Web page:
“It’s just what I always wanted,” you say, proud and grateful when your daddy plants the small oil can in your hands, even if to yourself you wonder what it is for. “Thank you, daddy,” you give him a hug, so happy to be close to the man you love, back from work in his short-sleeved white shirt and dark trousers, pens you covet peeking from his breast pocket. Soon you will go swimming together and what does it matter what he gives you. You have him.
He cannot stop smiling, giggling even as he gazes down at you holding the mysterious can of oil. He says, “close your eyes,” which you do, and stretch out your arms as he also asks you to do. Something hard falls into them. Your eyes open-- a rectangular box, unwrapped so you already know what it is—inside, a key attached to a red ribbon. Your dad holds it up as he meets your gaze.
“Do you know how to use this?” You nod, but your dad shows you anyway, turning the metal rods at the sides of your skates, loosening them, before placing the ribbon with the key around your neck. “This is where you keep it.”
You tell him you will never lose it as he crouches to help you slip on and tighten your skates, securing them around your sneakers with the half moon tips. You are so excited you can barely wait to step out the door, tap, tap, tap, tap, and be seen in your brand new skates, sailing down the driveway, over the speed bumps, away, away.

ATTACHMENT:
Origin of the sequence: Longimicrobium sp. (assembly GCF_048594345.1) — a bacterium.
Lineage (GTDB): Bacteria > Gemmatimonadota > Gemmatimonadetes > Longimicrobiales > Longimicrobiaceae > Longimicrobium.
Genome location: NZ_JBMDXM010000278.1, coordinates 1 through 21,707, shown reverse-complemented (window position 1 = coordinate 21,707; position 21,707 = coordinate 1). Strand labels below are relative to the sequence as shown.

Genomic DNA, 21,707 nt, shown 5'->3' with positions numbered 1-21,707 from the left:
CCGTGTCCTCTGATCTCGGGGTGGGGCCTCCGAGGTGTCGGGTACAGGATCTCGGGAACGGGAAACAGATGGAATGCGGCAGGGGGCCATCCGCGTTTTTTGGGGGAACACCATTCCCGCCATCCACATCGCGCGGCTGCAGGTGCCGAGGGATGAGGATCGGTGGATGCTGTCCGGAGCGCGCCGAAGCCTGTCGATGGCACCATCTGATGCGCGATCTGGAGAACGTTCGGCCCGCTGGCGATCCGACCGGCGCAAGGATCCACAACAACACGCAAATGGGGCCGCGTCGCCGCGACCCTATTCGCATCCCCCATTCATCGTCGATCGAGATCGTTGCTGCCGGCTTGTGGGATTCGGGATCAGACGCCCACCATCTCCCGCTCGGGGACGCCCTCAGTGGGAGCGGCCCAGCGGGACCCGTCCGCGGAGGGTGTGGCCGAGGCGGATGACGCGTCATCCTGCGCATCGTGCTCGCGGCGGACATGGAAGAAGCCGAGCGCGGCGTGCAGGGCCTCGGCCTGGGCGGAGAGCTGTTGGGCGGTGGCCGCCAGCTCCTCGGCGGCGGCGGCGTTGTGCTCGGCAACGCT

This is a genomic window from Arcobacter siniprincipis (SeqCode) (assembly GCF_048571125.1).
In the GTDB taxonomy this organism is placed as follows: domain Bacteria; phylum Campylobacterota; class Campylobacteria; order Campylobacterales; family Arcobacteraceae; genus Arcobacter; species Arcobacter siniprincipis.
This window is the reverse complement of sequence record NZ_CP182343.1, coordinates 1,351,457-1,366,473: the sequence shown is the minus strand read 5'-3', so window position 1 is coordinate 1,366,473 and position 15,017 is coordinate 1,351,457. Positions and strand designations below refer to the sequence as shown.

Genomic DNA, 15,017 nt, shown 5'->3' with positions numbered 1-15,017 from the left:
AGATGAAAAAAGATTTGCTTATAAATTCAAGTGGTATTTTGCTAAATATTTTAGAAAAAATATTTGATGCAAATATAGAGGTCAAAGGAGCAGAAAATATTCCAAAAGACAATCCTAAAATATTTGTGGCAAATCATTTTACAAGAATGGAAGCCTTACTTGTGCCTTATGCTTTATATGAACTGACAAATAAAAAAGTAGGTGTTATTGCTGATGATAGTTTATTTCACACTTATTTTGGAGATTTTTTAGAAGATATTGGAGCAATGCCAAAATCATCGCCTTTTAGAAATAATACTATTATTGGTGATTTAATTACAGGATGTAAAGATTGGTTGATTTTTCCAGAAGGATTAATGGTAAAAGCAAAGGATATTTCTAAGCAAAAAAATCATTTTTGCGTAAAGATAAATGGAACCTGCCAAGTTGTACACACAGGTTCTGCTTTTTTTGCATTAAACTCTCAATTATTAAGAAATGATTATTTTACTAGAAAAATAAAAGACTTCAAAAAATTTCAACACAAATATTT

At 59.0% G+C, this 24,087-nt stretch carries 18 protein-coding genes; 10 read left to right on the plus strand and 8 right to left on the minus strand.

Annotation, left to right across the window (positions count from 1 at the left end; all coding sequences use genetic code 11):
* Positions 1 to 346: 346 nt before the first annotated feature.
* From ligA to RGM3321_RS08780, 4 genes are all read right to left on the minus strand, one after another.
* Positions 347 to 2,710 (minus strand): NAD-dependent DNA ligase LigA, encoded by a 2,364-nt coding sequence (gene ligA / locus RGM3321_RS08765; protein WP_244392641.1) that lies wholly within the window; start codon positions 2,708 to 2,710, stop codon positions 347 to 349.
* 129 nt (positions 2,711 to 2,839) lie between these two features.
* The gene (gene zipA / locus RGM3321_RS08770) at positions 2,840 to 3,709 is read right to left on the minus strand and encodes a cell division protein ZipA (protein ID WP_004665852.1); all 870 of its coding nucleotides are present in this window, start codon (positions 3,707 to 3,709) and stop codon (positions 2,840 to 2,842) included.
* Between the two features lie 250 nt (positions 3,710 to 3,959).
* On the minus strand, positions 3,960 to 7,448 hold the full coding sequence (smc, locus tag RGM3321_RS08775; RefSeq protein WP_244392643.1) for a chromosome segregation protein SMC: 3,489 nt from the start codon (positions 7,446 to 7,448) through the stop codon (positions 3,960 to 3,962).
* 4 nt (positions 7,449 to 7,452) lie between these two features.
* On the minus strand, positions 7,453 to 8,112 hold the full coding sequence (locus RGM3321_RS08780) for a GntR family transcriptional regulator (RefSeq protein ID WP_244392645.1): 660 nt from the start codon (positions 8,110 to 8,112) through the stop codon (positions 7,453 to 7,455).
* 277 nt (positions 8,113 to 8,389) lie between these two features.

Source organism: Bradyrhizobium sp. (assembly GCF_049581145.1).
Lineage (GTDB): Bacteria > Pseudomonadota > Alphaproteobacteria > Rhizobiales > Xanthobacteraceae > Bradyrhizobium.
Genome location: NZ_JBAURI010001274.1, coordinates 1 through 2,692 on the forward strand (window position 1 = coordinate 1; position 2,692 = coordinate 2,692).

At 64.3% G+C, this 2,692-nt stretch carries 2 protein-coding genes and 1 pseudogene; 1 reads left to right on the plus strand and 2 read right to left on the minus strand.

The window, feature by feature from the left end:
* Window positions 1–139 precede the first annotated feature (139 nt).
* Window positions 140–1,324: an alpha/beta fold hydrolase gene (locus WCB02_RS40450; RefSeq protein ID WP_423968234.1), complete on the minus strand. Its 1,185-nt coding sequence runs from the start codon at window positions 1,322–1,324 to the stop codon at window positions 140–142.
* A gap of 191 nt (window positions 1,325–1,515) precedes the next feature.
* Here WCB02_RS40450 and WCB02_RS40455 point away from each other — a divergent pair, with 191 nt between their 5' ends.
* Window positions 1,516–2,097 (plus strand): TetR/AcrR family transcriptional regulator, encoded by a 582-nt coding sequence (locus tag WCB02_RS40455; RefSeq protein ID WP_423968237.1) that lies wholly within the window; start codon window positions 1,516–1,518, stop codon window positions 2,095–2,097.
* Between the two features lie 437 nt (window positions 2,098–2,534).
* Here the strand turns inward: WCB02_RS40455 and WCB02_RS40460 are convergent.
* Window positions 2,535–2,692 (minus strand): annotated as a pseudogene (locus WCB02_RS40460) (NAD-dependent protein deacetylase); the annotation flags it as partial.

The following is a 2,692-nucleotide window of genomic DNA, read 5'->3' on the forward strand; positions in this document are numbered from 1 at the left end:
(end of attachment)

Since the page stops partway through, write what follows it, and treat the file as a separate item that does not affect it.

Your dad helps you balance coming down the front steps. “And off you go,” he says.
It is your birthday. Your hair flies wild. Your knees strain, arms swing wide, mouth stretching, unhinged with joy. But before you have rounded the corner and can see the sea where you both swim every day, you realize what this means.
You will have to choose between being with your dad, being lifted high and placed on his shoulders then on his back so you can both surf waves back to shore. Or you can sail these streets alone on your brand new skates. The first on the block to own any skates, you figure your dad would want you to be a big girl, which means being on your own. Which means going on and on and on, further and further away from the dad you love, your father, who has today given you the gift of no choices.
FLASH GLASS: A MONTHLY PUBLICATION OF FLASH FICTION, PROSE POETRY, & MICRO ESSAYS
COVER IMAGe:"Ice Crystals"